N. Kourentzes, J.R. Trapero, 2015, 27th European Conference on operational Research, Glasgow.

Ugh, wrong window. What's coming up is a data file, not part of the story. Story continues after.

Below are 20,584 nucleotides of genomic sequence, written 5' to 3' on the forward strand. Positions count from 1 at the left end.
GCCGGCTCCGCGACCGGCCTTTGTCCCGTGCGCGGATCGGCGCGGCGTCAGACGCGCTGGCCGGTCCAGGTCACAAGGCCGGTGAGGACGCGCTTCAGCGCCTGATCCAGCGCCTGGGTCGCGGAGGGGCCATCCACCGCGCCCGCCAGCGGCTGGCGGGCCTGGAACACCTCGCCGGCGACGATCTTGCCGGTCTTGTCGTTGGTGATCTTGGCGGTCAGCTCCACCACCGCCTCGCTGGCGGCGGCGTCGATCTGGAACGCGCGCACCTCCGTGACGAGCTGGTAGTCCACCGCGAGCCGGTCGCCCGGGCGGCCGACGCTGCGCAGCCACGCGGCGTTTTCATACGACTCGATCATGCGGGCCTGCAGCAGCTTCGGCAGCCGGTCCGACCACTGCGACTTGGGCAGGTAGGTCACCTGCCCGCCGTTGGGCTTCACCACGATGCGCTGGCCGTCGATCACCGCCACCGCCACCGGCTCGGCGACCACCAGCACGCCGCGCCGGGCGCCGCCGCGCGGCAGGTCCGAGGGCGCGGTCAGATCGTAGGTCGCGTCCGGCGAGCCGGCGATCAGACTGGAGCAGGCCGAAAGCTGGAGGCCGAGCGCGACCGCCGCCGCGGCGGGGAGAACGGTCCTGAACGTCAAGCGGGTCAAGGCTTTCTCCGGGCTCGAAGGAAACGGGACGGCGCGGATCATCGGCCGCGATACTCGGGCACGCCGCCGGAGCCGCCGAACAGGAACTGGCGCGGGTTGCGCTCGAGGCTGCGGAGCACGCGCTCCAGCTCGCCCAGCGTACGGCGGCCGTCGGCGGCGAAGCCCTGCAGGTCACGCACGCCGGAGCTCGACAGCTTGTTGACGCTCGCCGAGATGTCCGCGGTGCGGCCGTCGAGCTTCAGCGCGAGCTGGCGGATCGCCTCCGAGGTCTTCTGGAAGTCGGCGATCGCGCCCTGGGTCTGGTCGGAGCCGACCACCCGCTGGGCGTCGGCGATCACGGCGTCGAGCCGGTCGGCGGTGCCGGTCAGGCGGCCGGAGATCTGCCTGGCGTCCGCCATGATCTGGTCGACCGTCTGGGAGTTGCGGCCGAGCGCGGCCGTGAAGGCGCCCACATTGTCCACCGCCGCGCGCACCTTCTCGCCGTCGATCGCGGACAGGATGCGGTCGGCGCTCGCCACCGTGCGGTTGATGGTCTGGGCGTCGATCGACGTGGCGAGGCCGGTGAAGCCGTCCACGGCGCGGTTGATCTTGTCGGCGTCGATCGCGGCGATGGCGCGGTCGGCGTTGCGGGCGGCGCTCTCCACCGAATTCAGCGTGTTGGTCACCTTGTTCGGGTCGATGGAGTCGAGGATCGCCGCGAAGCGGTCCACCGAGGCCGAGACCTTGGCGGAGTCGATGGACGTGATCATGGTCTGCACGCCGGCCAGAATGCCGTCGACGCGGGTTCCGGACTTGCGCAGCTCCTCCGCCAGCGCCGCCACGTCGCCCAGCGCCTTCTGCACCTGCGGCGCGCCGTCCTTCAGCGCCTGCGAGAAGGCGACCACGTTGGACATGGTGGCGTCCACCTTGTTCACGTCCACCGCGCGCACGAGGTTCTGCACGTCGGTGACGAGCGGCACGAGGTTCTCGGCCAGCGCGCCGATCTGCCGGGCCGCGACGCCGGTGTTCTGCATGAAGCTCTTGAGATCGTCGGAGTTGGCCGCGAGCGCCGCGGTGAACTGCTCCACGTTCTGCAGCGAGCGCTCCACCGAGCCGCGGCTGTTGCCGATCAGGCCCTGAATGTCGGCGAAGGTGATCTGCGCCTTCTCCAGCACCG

Renewable energy generation has become more important over the years, bringing more sustainable options to the energy mix of countries. Solar power generation is one such option. Although solar energy is attractive, it brings new forecasting challenges. In order to integrate solar energy into the grid it is important to predict the energy supply accurately, which is dependent on solar irradiation. Large forecast errors can lead to significant costs for the operator. In this work we investigate the use of exponential smoothing to produce univariate forecasts for solar irradiation. These type of models have been explored in the past, due to their significant operational advantages as they are simple to deploy and use and do not require costly additional inputs as numerical weather models do. However, the forecasting performance of exponential smoothing has been challenged in the literature. We argue that there are two key reasons for this. First, this is due to the complex seasonal shapes exhibited in solar irradiance data. Second, conventional exponential smoothing parameter estimation is often not capable of identifying good parameters. We explore both issues by investigating the use of alternative optimisation cost functions, relaxing assumptions about the model form, in order to increase short and long term forecasting accuracy. We find that alternative cost functions have substantial benefits in terms of forecasting accuracy, data requirements and computational costs.